2 face federal charges for meth lab found after huge apartment f - WCIV-TV | ABC News 4 - Charleston News, Sports, Weather

2 face federal charges for meth lab found after huge apartment fire

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CHARLESTON, S.C. (WCIV) -- Two Goose Creek men have been federally indicted for manufacturing meth and exposing others to serious harm, according to the U.S. Attorney General's Office.

At a press conference held Tuesday morning, U.S. Attorney Bill Nettles announced that the federal grand jury returned a three-count indictment against Shonni Abernathy and Jerald McCabe.

Both of them were charged with conspiring to manufacture meth, creating a substantial risk of harm to human life while manufacturing meth and manufacturing meth in a place where children reside.

If convicted, both men could face a maximum of life in prison, a mandatory minimum of 10 years in prison and a fine of $10 million.

The charges come after the fire on May 31 at Pine Harbor Apartments in Goose Creek which resulted in three deaths. Berkeley County Coroner Bill Salisbury said the three victims were identified as 69-year-old Joseph Raeth, 4-year-old Samuel Garbe and 19-year-old Morgan Abernathy. The investigation of the fire also led authorities to the discovery of a meth lab.

Sixteen units were burned and about 46 people were left without a place to live, according to American Red Cross officials. Witnesses said flames as high as 40 or 50 feet flicked the sky, and smoke could be seen from miles across town.

Agencies taking part in the investigation include the Berkeley County Sheriff's Office, the State Law Enforcement Division, the Drug Enforcement Agency, and the Bureau of Alcohol, Tobacco and Firearms.

None of the agencies involved have confirmed if the meth lab discovered was the cause of the massive apartment fire. However, as law enforcement officers testified in front of Congress Tuesday about the meth "epidemic" on Tuesday, it was learned SLED investigators believe the lab was at least a contributor to the massive blaze.

"Although the manufacturing of meth cannot be exclusively proven to be the cause of the fire, it appears based upon information present at the scene that it most certainly may have contributed to the spread of the fire," SLED's Max Dorsey told Congress.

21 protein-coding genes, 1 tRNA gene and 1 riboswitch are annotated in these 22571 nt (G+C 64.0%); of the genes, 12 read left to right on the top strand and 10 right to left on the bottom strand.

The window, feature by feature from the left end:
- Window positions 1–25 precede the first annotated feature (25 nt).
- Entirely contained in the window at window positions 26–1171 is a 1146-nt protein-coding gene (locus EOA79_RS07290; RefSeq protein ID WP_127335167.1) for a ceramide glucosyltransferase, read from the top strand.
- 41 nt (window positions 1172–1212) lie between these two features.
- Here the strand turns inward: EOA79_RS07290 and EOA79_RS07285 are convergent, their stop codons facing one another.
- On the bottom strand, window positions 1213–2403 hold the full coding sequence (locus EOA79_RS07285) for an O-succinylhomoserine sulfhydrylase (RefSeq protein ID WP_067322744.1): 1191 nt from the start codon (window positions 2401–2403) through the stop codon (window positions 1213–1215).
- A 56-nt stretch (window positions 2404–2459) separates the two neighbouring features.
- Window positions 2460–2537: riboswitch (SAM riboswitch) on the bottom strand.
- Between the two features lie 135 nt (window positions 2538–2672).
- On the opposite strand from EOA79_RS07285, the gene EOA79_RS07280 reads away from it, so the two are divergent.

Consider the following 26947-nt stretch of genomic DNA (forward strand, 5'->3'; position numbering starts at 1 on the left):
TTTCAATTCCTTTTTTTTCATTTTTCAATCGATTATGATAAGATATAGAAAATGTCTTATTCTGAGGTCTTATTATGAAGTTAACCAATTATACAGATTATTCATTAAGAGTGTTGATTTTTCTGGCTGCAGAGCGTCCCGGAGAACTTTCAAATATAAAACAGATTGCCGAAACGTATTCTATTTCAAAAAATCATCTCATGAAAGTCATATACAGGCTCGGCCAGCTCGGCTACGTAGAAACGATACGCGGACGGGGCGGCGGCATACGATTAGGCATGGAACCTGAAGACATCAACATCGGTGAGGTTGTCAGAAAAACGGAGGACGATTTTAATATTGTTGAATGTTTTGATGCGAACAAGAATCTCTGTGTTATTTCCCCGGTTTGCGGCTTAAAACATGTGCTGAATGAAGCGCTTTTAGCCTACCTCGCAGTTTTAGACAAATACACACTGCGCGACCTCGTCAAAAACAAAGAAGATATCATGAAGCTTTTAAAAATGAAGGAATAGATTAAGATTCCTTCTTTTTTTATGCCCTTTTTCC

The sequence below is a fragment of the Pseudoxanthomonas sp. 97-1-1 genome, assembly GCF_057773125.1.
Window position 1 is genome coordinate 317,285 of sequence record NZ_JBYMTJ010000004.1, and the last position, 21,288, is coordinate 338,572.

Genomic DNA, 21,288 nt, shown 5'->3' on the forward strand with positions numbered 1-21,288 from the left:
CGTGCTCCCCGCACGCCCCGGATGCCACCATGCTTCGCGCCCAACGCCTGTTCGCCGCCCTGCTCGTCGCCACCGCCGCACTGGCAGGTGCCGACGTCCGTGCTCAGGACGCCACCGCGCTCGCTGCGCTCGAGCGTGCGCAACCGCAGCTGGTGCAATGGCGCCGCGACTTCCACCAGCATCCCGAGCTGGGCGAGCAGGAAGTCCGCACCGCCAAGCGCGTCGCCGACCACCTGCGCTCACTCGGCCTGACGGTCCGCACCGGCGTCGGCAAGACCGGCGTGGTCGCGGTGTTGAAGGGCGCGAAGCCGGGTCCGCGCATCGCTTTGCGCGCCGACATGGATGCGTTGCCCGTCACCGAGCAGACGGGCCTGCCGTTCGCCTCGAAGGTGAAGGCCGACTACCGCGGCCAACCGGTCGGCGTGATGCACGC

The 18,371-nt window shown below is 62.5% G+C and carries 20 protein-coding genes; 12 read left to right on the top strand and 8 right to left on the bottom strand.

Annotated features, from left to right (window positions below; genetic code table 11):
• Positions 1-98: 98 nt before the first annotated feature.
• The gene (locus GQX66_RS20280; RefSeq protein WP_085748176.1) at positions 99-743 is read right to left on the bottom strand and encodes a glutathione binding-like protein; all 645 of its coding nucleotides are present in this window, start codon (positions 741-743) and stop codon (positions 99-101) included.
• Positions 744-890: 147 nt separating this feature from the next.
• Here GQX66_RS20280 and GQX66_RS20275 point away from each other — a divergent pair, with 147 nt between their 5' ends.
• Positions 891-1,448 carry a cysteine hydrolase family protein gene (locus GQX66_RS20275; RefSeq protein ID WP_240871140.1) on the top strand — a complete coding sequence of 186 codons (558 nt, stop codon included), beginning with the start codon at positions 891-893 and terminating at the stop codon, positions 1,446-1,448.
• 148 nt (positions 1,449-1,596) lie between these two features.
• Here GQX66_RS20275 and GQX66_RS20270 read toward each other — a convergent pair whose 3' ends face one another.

"During this manufacturing process, something went wrong and a fire ensued, causing the destruction of 16 apartment units in the complex and the death of three innocent victims. This is the reality."

Watch Dorsey's entire testimony below. Read it. Click here.

Solicitor Scarlett Wilson said that state charges were filed as soon as possible, and they were prepared to go forward. But, working with the U.S. Attorney, state attorneys realized the best opportunity for the best sentence would be in federal court.

Wilson also said that a lot of times the federal authorities have tools her office doesn't have, including the federal grand jury. She also said they would go to trial quicker than with the state.

According to Wilson, Peter Phillips with U.S. Attorney's Office will be prosecuting the case. 

Phillips told a room full of media that it's limited in what prosecutors can say right now. He said that the deaths may be part of the investigation, but he can't say whether indictments will come out of that.

The case could go to trial within the next year according to the assistant U.S. attorney, and Wilson said they are still pursuing the other two named suspects -- Michael Still and Alberta Pierson.

Berkeley Sheriff Wayne DeWitt took the podium next and said "This has been one of the most tragic events to occur in Goose Creek."

DeWitt said a lot of hours were put into this investigation, and it was collaborative team effort. He also said that according to his research, this is the first time a death has occurred from manufacturing meth in the county.

"Methamphetamine is not only dangerous to use, it can be deadly to produce," said Harry S. Sommers, the DEA special agent in charge of the Atlanta Field Division. "It harms not only the addict, but devastates those who are around it. This case is an example of what we all too frequently see with methamphetamine -- destroyed families and communities with shattered lives."

"The investigation continues," U.S. Attorney Nettles said. "The circumstances surrounding this case are tragic, and the Goose Creek community needs to know that this case is a priority for each of the federal, state and local law enforcement agencies involved."





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